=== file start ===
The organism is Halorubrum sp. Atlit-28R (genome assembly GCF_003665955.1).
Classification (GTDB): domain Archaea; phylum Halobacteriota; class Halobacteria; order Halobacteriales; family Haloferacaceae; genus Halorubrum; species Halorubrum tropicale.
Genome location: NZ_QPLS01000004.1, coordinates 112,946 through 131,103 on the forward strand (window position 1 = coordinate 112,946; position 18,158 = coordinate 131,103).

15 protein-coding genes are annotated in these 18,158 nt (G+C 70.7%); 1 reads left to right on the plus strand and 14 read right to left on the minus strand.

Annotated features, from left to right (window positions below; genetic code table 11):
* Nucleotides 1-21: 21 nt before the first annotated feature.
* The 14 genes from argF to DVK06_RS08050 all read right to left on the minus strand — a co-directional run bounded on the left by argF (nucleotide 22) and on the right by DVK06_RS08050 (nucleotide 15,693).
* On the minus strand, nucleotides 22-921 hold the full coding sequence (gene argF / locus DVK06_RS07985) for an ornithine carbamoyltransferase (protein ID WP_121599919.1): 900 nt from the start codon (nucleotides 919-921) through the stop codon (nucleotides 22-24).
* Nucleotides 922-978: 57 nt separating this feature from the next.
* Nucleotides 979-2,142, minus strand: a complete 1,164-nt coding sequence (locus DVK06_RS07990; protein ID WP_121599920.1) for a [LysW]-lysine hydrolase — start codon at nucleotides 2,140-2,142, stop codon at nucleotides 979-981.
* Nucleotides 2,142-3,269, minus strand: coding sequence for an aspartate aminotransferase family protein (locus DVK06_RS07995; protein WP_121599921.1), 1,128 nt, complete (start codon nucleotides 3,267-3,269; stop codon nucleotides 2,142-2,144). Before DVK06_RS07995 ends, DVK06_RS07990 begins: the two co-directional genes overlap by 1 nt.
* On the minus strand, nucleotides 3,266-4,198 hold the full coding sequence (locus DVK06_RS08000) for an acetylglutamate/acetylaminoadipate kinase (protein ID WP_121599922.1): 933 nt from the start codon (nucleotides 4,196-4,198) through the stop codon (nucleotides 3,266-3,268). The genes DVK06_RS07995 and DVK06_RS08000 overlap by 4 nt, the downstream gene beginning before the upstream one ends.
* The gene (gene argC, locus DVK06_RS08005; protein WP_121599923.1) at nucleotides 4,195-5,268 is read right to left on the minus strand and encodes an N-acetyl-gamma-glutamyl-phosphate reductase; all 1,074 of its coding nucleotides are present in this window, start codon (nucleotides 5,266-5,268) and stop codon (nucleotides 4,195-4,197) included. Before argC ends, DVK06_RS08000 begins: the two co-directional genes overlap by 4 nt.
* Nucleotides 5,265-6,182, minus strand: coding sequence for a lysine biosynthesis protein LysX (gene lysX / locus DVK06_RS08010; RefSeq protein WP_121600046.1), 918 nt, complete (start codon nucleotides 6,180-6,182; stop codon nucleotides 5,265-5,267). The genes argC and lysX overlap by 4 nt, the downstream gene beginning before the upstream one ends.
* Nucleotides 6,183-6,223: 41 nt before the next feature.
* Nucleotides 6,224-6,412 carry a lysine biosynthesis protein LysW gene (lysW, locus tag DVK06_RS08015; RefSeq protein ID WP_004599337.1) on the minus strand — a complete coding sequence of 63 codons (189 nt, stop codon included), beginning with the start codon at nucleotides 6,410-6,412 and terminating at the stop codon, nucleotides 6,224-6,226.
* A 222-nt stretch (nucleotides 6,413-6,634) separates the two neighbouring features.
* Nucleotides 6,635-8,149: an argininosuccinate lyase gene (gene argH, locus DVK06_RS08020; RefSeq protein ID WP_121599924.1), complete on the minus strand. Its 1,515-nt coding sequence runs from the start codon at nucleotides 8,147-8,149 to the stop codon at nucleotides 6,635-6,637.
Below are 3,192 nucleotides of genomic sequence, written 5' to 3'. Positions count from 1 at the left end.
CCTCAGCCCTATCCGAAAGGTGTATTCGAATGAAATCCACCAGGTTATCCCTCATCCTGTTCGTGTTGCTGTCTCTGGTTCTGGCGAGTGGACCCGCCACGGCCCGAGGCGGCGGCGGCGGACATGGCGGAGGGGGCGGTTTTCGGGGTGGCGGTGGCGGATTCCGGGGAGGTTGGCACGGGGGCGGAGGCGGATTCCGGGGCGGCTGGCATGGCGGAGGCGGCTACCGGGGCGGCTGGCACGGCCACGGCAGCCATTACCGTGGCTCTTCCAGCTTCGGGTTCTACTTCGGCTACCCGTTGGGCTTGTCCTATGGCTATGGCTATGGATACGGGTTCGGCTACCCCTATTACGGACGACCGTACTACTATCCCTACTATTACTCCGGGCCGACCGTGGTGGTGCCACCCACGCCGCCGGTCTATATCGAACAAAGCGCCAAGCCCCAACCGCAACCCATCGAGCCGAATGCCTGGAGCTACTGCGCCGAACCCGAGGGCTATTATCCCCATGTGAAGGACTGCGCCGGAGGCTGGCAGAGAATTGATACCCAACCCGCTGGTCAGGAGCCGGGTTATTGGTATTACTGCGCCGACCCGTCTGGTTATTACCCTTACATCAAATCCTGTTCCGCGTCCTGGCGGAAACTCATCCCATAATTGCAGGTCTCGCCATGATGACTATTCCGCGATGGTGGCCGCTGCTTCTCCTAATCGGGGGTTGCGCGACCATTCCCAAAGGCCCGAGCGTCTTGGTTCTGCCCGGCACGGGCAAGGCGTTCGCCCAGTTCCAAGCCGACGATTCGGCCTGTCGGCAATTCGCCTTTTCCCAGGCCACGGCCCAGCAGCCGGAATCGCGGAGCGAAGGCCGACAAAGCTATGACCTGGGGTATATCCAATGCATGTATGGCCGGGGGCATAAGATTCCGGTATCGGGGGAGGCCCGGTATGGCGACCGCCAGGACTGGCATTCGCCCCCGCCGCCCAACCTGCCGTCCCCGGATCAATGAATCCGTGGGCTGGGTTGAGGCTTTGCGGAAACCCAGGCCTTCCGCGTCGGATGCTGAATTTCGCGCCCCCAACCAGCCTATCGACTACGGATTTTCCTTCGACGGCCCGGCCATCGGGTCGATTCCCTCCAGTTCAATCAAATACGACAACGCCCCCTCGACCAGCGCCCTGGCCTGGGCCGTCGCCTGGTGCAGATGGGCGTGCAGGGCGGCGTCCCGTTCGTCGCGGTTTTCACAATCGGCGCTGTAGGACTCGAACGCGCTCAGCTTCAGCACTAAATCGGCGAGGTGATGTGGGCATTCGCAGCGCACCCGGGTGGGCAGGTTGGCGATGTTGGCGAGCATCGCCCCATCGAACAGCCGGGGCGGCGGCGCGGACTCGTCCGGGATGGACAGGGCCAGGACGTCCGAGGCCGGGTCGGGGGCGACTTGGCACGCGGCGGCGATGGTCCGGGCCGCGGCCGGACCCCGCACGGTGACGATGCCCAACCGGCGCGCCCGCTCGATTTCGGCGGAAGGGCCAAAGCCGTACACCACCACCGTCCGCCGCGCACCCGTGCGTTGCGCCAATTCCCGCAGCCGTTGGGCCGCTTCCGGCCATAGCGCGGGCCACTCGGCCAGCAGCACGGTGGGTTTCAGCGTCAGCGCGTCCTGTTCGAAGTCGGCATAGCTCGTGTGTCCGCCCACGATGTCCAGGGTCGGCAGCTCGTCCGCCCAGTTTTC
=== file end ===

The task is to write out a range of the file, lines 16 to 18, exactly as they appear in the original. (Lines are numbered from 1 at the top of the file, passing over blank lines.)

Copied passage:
* Nucleotides 6,224-6,412 carry a lysine biosynthesis protein LysW gene (lysW, locus tag DVK06_RS08015; RefSeq protein ID WP_004599337.1) on the minus strand — a complete coding sequence of 63 codons (189 nt, stop codon included), beginning with the start codon at nucleotides 6,410-6,412 and terminating at the stop codon, nucleotides 6,224-6,226.
* A 222-nt stretch (nucleotides 6,413-6,634) separates the two neighbouring features.
* Nucleotides 6,635-8,149: an argininosuccinate lyase gene (gene argH, locus DVK06_RS08020; RefSeq protein ID WP_121599924.1), complete on the minus strand. Its 1,515-nt coding sequence runs from the start codon at nucleotides 8,147-8,149 to the stop codon at nucleotides 6,635-6,637.